- For Teachers
Why don't you cook mutton? Correct
Why don't you cook beef? Correct?
What do you mean by "grammatical"? How does a native speaker say those sentences?
Naeem, in what circumstances do you want to use those sentences?
For, example, if you want someone to cook chicken, then neither is correct. I know that's pretty obvious in this example, but it often isn't. Sometimes we get strange sentences that could be more or less correct, but we don't know what the writer thinks they mean. All we can say is that they are grammatical.
Yes, that is the right way to say it.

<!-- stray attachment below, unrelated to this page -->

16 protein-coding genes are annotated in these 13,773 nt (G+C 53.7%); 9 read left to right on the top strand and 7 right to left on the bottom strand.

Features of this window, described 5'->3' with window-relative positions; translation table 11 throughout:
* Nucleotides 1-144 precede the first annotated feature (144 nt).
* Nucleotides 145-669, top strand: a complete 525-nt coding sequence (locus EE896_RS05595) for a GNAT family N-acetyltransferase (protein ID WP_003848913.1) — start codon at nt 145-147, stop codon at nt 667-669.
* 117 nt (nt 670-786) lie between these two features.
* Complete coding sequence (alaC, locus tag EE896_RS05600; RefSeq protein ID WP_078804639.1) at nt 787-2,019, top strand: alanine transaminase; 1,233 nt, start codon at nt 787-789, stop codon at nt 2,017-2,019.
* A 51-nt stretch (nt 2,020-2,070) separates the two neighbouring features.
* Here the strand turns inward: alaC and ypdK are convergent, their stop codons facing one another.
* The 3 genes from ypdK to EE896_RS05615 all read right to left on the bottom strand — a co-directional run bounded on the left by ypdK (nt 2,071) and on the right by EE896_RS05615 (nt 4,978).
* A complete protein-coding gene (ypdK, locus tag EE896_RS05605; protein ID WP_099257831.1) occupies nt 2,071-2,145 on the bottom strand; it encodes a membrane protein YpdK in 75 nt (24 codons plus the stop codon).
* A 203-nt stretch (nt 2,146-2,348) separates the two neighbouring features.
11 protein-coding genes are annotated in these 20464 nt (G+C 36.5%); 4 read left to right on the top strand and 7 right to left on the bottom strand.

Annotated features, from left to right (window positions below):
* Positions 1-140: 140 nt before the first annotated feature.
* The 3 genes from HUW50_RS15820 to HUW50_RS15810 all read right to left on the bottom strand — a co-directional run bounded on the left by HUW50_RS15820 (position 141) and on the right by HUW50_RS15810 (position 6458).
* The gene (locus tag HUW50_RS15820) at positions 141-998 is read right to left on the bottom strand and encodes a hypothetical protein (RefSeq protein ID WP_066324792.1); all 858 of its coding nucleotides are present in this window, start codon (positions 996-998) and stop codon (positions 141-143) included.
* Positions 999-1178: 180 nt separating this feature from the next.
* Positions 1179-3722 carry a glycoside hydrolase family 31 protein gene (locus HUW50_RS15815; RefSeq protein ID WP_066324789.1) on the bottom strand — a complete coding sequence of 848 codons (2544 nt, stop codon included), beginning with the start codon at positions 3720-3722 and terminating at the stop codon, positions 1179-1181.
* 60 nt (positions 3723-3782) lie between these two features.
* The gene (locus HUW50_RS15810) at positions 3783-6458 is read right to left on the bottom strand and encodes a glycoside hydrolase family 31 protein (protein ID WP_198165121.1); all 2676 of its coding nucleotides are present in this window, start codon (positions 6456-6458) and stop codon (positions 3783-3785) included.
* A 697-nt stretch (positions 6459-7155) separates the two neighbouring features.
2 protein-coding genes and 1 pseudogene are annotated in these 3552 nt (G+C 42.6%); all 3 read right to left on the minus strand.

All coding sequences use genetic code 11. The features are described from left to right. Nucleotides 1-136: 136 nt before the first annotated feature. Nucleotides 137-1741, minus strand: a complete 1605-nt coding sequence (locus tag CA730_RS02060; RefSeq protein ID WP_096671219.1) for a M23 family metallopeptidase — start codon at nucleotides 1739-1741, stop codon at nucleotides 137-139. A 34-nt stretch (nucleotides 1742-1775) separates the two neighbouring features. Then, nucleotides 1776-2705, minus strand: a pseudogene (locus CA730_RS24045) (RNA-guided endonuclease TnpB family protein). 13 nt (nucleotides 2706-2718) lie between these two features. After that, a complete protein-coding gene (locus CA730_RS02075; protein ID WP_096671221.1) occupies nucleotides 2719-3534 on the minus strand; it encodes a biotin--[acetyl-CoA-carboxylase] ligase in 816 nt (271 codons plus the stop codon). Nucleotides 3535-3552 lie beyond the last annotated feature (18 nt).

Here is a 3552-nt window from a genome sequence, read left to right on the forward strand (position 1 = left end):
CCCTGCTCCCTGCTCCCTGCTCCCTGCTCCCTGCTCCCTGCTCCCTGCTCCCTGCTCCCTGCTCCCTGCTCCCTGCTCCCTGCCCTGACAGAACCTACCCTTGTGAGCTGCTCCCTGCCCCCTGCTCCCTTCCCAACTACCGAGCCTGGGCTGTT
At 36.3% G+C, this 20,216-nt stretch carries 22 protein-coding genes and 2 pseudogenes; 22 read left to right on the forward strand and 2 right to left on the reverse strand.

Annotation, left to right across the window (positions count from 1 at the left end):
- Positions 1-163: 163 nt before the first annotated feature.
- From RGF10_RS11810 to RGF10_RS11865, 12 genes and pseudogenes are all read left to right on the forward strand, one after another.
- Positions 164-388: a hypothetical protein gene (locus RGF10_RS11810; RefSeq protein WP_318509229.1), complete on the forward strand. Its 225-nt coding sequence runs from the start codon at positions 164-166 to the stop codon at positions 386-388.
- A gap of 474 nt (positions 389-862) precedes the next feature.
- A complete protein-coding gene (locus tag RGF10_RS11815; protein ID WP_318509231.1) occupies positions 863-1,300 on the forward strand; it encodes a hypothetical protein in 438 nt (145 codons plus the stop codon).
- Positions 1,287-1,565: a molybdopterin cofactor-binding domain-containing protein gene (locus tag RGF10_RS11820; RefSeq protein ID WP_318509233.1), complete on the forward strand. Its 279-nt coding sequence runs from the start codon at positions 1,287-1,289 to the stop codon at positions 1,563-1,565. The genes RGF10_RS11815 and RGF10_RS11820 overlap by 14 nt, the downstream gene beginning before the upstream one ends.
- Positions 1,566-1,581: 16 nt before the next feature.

Why don't you cook mutton?
I mean I want to ask someone why she/he doesn't cook mutton (meat from the goat and sheep) whether she/he dislikes it.
Why don't you cook beef?
I mean I want to ask someone why she/he doesn't cook beef (meat from the cow) whether she/he dislikes it.
We are far more likely to ask, "Why don't you eat mutton/beef?"
Can I say: Do you eat mutton? Is it natural?